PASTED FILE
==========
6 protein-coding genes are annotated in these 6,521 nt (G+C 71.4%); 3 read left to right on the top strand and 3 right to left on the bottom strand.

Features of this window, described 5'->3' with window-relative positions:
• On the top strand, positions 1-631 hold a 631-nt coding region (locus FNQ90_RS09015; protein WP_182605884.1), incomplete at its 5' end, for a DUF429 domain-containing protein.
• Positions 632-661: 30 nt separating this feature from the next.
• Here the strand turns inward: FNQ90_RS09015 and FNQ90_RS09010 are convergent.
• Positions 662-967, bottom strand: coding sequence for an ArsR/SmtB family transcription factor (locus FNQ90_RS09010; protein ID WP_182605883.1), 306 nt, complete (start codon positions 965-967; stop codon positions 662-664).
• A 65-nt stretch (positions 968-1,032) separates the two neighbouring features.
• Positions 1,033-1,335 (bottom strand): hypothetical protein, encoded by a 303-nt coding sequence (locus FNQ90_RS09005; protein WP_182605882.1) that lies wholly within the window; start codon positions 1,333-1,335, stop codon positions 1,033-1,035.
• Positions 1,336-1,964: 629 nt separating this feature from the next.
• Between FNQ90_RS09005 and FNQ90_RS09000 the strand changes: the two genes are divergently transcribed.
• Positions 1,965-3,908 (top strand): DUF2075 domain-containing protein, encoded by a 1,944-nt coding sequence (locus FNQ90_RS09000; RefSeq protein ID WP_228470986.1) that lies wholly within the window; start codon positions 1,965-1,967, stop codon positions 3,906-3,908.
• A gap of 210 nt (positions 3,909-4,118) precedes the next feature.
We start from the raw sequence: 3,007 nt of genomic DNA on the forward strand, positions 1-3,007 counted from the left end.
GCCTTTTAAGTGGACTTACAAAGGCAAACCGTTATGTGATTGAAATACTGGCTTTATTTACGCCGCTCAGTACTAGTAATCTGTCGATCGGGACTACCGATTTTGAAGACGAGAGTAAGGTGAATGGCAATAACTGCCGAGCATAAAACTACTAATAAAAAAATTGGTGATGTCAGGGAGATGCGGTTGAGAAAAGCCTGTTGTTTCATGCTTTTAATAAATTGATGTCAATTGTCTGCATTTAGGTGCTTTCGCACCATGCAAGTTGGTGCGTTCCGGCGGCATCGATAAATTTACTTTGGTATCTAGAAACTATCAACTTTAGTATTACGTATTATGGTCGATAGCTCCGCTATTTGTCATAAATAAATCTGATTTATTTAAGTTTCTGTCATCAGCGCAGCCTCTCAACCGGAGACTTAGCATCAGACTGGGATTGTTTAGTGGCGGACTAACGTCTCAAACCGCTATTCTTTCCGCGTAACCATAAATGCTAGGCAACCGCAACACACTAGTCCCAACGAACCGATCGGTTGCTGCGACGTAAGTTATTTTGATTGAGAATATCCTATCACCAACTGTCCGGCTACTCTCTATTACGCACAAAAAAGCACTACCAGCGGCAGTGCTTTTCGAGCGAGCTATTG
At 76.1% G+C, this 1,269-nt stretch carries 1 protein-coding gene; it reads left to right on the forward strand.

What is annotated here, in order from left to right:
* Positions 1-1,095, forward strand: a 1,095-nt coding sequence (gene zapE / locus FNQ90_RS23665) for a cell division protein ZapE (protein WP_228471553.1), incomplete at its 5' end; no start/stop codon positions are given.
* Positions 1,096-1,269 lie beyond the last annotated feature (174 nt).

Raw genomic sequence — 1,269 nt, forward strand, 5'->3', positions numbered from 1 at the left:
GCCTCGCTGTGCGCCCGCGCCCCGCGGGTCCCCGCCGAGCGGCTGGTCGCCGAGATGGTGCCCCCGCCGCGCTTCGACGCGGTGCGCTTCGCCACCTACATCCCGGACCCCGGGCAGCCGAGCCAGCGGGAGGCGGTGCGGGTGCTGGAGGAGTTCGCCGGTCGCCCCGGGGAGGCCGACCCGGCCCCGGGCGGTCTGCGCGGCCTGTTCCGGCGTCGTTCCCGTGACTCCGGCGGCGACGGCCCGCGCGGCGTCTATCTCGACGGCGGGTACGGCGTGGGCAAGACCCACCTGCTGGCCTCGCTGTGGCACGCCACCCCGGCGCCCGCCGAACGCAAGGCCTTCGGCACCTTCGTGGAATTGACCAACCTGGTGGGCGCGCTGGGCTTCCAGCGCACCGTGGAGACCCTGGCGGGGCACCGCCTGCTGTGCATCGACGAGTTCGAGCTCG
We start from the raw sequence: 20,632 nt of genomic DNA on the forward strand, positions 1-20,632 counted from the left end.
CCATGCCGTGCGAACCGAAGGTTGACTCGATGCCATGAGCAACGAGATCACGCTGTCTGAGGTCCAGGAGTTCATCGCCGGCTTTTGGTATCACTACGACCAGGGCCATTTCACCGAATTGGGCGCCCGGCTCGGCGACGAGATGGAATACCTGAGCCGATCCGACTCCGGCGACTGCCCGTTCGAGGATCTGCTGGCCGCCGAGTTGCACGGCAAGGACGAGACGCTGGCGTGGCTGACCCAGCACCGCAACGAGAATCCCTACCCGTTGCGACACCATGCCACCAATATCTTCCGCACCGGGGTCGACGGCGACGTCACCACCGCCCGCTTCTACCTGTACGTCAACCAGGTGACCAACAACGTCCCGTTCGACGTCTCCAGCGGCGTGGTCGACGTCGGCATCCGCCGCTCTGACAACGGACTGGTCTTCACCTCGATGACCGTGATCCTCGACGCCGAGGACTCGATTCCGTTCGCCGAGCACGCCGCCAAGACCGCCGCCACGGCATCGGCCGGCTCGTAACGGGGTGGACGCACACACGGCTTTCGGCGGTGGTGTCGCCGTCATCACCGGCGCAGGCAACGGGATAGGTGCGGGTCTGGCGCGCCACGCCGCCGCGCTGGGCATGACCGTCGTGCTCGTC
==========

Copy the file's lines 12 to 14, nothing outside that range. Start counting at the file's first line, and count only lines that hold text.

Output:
• A gap of 210 nt (positions 3,909-4,118) precedes the next feature.
We start from the raw sequence: 3,007 nt of genomic DNA on the forward strand, positions 1-3,007 counted from the left end.
GCCTTTTAAGTGGACTTACAAAGGCAAACCGTTATGTGATTGAAATACTGGCTTTATTTACGCCGCTCAGTACTAGTAATCTGTCGATCGGGACTACCGATTTTGAAGACGAGAGTAAGGTGAATGGCAATAACTGCCGAGCATAAAACTACTAATAAAAAAATTGGTGATGTCAGGGAGATGCGGTTGAGAAAAGCCTGTTGTTTCATGCTTTTAATAAATTGATGTCAATTGTCTGCATTTAGGTGCTTTCGCACCATGCAAGTTGGTGCGTTCCGGCGGCATCGATAAATTTACTTTGGTATCTAGAAACTATCAACTTTAGTATTACGTATTATGGTCGATAGCTCCGCTATTTGTCATAAATAAATCTGATTTATTTAAGTTTCTGTCATCAGCGCAGCCTCTCAACCGGAGACTTAGCATCAGACTGGGATTGTTTAGTGGCGGACTAACGTCTCAAACCGCTATTCTTTCCGCGTAACCATAAATGCTAGGCAACCGCAACACACTAGTCCCAACGAACCGATCGGTTGCTGCGACGTAAGTTATTTTGATTGAGAATATCCTATCACCAACTGTCCGGCTACTCTCTATTACGCACAAAAAAGCACTACCAGCGGCAGTGCTTTTCGAGCGAGCTATTG